[–] Arotaes_Forgehammer 0 points 1 points (+1|-0) ago 

Use "Jacob" less and use more pronouns.


[–] gatordontplaythatsht [S] 0 points 0 points (+0|-0) ago 



[–] gatordontplaythatsht [S] 0 points 0 points (+0|-0) ago 

“YOU ABANDONED ME, MY HEART WAS BROKEN AND YOU TOOK WHAT WAS LEFT ABBIE!” Jacob yelled into the abyss, rain coating his clothes and streaming down his head and body like the tears he could no longer summon. He knelt on the edge, peering into the distance at the raging white caps shooting out of the Atlantic waters like hands beckoning him to join his son.

“I am still here Abbie, it’s all died around me, the church, our son, it’s all gone now there is nothing more to take! Jacob snatched flowers from the bouquet and threw them from the cliff watching them pelted with icy raindrops as they drifted towards the beach below.

“There is NOTHING MORE TO TAKE!” Jacob bellowed. His gaze fell to the waves receding and taking Abbie’s beloved Lilacs with them into the depths never to be seen again, those haunted flowers disappearing forevermore as she did. At this moment he stood and walked to his house defeated again and victim to his routine.

Jacob felt empty, he felt his love being ripped away from him and he could find nothing to stop it. Jacob felt hatred, sometimes for himself, sometimes for these visions of his son, but mostly for his wife who had abandoned him. He sighed as he passed by the now covered and illegible gravestones. The real life reminders of grief and loss were so much easier to cope with than the visions and dreams.


A worn path illuminated by starlight led Jacob to his son standing at the edge of the bluff, the fury of the wind drowned his footfalls as they grew more rapid with his gait as he ran to his son.

Not this time Richie, not this time, as he reached his son he dissipated into the night, and Jacob ran through him running off the edge of the cliff, and beginning his descent to the beach below. His gut filled with fear as the sensation of falling overcame him, preceding his imminent death.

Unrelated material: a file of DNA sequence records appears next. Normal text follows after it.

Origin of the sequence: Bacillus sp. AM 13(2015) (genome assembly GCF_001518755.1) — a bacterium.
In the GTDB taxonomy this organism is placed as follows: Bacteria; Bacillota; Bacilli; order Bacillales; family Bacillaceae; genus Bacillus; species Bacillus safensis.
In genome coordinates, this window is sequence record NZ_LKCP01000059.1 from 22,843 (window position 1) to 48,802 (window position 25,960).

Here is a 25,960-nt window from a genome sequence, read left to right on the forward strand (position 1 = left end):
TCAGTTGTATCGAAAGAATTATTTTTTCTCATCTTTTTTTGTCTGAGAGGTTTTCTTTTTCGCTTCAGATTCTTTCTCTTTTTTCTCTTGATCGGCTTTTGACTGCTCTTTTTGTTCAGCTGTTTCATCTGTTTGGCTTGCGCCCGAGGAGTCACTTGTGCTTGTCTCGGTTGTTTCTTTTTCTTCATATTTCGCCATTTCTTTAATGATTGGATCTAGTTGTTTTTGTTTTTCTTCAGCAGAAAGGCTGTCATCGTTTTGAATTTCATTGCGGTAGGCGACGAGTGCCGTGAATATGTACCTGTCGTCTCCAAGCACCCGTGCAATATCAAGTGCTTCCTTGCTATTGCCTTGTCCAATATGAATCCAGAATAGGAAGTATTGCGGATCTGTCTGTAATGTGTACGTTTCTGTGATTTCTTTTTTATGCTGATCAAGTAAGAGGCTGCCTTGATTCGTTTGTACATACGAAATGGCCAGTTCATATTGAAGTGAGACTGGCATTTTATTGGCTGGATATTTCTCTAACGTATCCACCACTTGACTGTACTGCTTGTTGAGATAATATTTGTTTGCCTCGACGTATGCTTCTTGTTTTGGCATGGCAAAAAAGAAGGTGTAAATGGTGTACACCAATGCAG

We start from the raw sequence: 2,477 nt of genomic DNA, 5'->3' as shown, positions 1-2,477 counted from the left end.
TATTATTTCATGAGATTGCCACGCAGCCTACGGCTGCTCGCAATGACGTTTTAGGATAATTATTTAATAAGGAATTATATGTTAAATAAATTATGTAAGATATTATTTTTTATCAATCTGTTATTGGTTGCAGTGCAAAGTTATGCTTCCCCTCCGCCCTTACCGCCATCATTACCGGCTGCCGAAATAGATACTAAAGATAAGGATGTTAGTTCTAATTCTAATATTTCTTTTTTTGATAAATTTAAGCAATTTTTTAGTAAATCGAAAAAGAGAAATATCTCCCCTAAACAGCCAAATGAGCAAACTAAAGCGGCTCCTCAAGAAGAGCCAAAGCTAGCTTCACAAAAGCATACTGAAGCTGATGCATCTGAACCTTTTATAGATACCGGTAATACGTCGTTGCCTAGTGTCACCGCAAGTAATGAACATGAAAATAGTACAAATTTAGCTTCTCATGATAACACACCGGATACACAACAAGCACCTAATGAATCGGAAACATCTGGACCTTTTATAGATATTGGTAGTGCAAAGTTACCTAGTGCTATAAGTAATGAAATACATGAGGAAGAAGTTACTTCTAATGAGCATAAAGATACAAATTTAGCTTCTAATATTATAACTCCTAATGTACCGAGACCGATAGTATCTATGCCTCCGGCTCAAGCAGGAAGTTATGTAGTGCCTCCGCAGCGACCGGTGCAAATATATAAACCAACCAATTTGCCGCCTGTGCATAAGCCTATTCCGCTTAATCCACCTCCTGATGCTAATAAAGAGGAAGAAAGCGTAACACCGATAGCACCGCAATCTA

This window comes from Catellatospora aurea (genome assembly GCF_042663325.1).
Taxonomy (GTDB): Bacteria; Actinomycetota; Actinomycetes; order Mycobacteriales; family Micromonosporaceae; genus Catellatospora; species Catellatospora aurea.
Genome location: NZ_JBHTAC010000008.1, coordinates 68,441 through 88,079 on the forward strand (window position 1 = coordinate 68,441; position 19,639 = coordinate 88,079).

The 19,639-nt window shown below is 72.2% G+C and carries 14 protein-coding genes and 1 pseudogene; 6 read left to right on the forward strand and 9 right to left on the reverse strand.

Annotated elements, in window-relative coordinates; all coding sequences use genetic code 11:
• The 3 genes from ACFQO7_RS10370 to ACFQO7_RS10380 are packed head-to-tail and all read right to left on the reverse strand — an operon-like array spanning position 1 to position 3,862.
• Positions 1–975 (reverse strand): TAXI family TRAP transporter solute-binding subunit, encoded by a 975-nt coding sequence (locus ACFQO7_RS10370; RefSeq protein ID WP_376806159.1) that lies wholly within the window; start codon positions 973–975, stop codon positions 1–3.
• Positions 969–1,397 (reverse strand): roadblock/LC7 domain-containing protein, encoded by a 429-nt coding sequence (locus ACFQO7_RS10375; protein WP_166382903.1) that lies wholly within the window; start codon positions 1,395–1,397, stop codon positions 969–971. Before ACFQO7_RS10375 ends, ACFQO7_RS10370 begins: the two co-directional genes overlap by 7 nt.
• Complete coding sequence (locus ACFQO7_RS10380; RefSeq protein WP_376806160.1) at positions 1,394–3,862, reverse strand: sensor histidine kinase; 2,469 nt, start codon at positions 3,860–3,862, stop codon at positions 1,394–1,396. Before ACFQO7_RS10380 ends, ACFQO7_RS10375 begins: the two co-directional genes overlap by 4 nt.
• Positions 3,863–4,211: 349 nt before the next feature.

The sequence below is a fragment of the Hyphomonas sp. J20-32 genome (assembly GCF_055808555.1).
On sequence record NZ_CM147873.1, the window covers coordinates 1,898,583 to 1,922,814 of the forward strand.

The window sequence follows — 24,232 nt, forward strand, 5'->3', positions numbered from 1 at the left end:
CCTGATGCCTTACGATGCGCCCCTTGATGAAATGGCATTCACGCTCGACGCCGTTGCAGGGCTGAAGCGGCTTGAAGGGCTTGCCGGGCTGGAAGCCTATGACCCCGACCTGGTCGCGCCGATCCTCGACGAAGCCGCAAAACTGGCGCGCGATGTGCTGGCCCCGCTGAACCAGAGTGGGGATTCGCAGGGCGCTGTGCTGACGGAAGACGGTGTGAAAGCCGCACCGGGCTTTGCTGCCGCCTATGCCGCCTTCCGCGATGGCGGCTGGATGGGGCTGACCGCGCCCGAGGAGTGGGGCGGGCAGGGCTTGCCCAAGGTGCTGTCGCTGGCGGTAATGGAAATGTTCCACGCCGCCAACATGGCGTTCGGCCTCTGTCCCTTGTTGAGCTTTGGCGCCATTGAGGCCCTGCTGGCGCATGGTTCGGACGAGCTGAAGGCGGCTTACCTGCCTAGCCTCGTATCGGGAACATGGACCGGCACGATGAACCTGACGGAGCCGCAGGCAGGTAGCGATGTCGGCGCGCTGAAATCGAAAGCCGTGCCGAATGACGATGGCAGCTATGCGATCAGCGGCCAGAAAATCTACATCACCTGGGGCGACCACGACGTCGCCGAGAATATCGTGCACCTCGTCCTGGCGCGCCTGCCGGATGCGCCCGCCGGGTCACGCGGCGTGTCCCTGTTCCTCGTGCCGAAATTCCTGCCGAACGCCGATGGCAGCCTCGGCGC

Jacob awoke in soaked sheets, gasping for breath, he reached for Abbie and found nothing like hundreds of nights before this. He hung his head as he awaited the sunrise re-orienting himself with a sobering reality that left him alone and angry. The sun creeping up over the horizon began to illuminate the back yard, and the well know plot with carved stone peeking out over the weeds. Jacob found comfort in his sons resting place bearing witness to such beautiful sights day after day, sights which no longer brought him any joy.

He got dressed in his usual black slacks, dress shoes and button up long sleeve collared shirt. He had long ago forgone the ministers attire for a more casual and reachable look at Abbie’s request. At times where the church had reached capacity, he knew it had helped him befriend and connect with his congregation; yet now it was simply habit. A walk to the kitchen and a variety of vitamins and medications for the aging and ailing gently pulled his thoughts from the dream he had awoken from. He wondered if Richie would visit him today, when in reality he was truly afraid of each vision, each dream, as he viewed them all as signs of his mind going, and the death of his own faith.

Jacob removed two eggs from the fridge and cracked each into a pan he kept on the stove, he poked his finger into each yolk once, allowing them to spread to the whites as they cooked. He turned away from the stove and opened the fridge, removing the orange juice carton and placing it on the table. He stood for a moment, transfixed on the cooking eggs as he heard the front door unlatch, and swing open and shut.

Jacob’s head sank in a familiar way, “Please Richie, not today.”

He heard Richie’s chair at the dining room table slide out, and then budge in. Jacob had considered removing the extra chairs after Abbie had left, but he had left them determined to not encourage his visions, or his belief he was going insane. Today, like other days, he regretted this choice. With a deep breath he straightened up and slid the eggs to a plate and sat at the table, pouring himself a glass of orange juice and averting his gaze from the vision of his now middle aged Richie.